Harley Earl - GM Designer Extraordinaire
Harley Earl, the larger than life, first head of styling for a major automobile manufacturer gave the world the joy of excess in color, chrome and steel. Recruited by GM in the late 20s to transform its drab autos and make them stand out from the offerings of its competitors, Earl transformed the industry and the American psyche. He invented the annual model change over, the concept car and put swagger and some Hollywood panache into a staid industry. While its hard to defend his buoyant designs as fine art, he captured the imagination of millions worldwide, especially in Post WWII America, who embraced the outlandish vehicles as proof that there will be a big and better tomorrow. He knew how to create and sell dreams. Which is what he learned from his neighbor, C. B. DeMille. S079
Mako Shark Corvette Concept Car
The Mako Shark was GM VP of Design, Bill Mitchell's vision for the follow up to the Corvette Stingray. Legend has it he was inspired by sharks he'd caught in the Bahamas. The design cues for this car can be seen in Corvettes that rolled out starting in 1968 model year.
GM Motorama-- 1954
GM tapped into the Post War worlds pent up demand for automobiles with lavish displays of its new cars and styling exercises its head of design dubbed Dream Cars. To get the public excited about its vehicles, GM took over New Yorks Waldorf Astoria and staged the Motoramas, a three-ring automotive circus complete with chorus lines, musical numbers, dazzling lights and over the top cars. These were not to miss events. But by 1956 a new dazzler had captured the publics imagination TV and the Motoramas faded away. The film ends with a note of irony, when the narrators states the reason GM is putting on this show is to insure the public of its, intentions to keep on being in the lead. Were all waiting to see how that worked out.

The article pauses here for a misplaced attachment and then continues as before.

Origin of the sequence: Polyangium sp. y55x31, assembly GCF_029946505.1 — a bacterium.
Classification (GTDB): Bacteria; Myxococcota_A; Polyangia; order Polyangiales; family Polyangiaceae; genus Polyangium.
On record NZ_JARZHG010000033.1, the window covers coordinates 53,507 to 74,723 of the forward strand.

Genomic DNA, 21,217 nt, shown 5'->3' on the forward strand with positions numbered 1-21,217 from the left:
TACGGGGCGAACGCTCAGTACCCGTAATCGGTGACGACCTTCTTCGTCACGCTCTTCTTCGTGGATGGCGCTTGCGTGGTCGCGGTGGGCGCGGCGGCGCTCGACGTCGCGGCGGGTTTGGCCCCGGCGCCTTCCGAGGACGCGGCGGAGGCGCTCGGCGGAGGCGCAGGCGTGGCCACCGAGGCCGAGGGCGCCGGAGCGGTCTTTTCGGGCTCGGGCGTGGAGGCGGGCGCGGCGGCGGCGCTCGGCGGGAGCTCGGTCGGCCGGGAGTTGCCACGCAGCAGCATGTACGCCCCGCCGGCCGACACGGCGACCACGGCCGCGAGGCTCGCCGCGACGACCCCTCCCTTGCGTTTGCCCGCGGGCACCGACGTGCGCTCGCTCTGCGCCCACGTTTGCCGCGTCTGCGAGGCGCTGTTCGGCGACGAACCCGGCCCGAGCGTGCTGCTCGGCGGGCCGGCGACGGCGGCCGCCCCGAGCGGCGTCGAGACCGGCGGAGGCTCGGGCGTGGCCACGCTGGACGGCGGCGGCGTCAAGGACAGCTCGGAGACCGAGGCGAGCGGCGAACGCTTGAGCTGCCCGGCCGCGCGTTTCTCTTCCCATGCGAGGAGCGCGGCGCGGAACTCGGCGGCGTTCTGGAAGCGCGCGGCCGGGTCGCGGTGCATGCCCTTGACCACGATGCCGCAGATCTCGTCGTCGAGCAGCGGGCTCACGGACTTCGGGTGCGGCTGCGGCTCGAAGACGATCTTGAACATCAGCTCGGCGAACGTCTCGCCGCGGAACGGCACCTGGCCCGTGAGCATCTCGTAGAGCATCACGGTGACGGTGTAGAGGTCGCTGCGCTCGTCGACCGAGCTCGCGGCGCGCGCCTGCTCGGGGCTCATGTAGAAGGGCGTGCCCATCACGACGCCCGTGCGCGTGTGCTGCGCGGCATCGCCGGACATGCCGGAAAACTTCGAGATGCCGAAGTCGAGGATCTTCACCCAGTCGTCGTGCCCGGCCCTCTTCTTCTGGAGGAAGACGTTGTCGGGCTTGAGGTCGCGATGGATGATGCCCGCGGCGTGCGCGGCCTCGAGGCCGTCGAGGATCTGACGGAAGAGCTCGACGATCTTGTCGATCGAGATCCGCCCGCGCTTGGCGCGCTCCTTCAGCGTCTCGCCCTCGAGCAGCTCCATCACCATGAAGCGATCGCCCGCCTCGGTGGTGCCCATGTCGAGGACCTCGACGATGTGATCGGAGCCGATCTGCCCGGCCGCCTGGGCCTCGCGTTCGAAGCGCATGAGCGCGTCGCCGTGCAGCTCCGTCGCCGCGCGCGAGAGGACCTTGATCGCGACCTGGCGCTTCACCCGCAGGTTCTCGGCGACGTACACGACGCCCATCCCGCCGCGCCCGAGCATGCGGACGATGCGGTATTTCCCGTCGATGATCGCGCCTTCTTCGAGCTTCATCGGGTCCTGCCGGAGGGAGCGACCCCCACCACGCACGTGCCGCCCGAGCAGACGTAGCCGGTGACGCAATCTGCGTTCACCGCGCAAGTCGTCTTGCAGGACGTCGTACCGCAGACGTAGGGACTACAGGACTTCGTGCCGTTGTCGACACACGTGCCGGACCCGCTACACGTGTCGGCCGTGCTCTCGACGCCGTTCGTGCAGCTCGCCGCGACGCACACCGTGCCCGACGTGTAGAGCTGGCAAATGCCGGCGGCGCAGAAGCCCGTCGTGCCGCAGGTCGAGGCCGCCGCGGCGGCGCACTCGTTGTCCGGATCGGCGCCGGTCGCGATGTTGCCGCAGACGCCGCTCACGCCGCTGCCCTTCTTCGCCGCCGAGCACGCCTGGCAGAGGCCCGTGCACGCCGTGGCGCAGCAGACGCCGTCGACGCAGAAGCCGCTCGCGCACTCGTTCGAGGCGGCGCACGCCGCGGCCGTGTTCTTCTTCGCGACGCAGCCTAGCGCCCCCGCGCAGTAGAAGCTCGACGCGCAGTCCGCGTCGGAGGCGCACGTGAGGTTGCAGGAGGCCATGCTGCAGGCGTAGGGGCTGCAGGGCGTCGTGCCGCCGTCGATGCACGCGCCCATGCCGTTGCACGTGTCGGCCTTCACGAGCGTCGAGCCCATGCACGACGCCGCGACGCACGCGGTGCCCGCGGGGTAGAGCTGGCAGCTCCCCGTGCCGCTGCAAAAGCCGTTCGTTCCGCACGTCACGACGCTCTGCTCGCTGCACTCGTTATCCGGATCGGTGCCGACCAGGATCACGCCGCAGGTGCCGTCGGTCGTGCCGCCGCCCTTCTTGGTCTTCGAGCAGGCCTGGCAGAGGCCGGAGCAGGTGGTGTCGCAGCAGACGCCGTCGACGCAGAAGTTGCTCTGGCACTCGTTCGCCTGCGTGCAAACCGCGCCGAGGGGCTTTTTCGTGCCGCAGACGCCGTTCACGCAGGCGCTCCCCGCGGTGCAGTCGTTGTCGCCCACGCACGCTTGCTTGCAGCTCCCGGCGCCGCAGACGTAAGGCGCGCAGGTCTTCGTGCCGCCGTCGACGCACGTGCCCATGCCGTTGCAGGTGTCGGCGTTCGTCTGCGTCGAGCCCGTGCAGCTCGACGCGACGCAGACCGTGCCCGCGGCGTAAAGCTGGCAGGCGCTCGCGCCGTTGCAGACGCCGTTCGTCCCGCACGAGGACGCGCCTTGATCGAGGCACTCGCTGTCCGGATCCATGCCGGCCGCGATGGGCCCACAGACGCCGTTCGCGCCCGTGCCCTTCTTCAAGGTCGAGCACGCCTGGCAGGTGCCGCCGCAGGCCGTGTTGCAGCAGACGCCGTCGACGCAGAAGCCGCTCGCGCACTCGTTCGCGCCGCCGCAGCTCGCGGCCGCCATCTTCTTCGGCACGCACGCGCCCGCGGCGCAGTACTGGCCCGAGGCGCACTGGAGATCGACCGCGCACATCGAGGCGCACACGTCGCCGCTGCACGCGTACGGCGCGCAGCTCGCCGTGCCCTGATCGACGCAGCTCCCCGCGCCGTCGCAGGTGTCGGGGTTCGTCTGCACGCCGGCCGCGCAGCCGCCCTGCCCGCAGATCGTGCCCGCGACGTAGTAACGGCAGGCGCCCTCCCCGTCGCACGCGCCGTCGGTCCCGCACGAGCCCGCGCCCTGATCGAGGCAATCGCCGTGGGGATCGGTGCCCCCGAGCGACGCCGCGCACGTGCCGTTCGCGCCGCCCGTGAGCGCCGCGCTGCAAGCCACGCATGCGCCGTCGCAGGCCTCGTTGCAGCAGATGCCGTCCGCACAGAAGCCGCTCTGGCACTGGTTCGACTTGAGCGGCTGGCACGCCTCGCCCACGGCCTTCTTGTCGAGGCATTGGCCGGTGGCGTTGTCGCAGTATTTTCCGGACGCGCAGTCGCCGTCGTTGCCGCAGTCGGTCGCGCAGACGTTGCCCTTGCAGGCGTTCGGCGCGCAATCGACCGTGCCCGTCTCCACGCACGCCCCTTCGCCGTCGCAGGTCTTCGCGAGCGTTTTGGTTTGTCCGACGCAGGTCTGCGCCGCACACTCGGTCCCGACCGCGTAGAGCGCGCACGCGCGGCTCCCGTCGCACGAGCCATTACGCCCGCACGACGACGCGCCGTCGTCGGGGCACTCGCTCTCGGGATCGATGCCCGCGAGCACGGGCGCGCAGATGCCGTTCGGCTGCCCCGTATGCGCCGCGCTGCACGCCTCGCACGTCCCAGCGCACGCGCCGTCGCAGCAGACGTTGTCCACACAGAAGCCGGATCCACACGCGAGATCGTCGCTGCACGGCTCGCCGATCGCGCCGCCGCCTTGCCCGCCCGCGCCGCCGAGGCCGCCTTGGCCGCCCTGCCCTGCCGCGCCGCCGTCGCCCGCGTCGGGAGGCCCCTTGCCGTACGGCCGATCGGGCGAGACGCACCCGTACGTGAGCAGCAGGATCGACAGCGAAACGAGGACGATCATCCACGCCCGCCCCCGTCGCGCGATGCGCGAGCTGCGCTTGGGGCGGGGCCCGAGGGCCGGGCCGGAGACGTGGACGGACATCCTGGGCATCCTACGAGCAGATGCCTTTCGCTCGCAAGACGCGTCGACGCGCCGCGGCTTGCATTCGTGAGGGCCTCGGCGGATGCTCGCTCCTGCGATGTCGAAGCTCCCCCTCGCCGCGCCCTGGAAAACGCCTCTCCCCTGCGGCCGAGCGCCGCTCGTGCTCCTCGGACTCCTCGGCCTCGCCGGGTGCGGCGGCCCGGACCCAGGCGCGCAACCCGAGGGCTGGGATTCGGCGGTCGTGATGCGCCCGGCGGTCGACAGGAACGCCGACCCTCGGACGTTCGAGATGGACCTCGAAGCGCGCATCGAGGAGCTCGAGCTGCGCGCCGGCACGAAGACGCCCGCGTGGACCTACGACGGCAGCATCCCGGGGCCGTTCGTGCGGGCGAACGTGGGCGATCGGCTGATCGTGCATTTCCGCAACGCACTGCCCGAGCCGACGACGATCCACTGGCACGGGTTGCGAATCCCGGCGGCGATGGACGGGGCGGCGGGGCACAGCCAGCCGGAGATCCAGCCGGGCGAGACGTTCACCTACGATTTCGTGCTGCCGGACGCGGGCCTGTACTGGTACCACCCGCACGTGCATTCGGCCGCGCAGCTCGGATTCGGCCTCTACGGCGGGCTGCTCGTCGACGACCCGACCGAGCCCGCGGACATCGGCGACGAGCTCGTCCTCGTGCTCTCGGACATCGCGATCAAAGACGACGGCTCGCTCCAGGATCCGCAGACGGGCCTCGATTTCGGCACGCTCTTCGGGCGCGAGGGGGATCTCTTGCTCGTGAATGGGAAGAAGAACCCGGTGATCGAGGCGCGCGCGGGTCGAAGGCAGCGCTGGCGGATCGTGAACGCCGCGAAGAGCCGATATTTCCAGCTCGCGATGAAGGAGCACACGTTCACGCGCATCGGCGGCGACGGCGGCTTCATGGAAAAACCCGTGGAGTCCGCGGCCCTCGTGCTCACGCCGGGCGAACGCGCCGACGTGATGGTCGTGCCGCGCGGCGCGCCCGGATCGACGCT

Aerovette -- Corvette Show Car
One of the most beautiful concept cars created by GM was the XP-822 later called the Aerovette. It sprang from the minds of famed GM engineer and race car driver Zora Arkus Duntov and his engineers who originally built two predecessors during 1969. John DeLorean, Chevrolet's general manager, felt the program was impractical and too expensive and canceled the car. But when he heard Fords plans to sell the DeTomaso Pantera through Lincoln-Mercury dealers, DeLorean ordered one XP-882 cleaned up for display at the 1970 New York Auto Show. Its designer, Charles Jordan, would later become the VP of design went to work on a new version for the 1973 Paris motor show. This time an XP-882 chassis was powered by an experimental four-rotor Wankel engine. The rotary engines looked promising but their poor fuel economy didnt bode well with an impending oil crisis on the horizon. The car would go through several more iterations before being put out to pasture.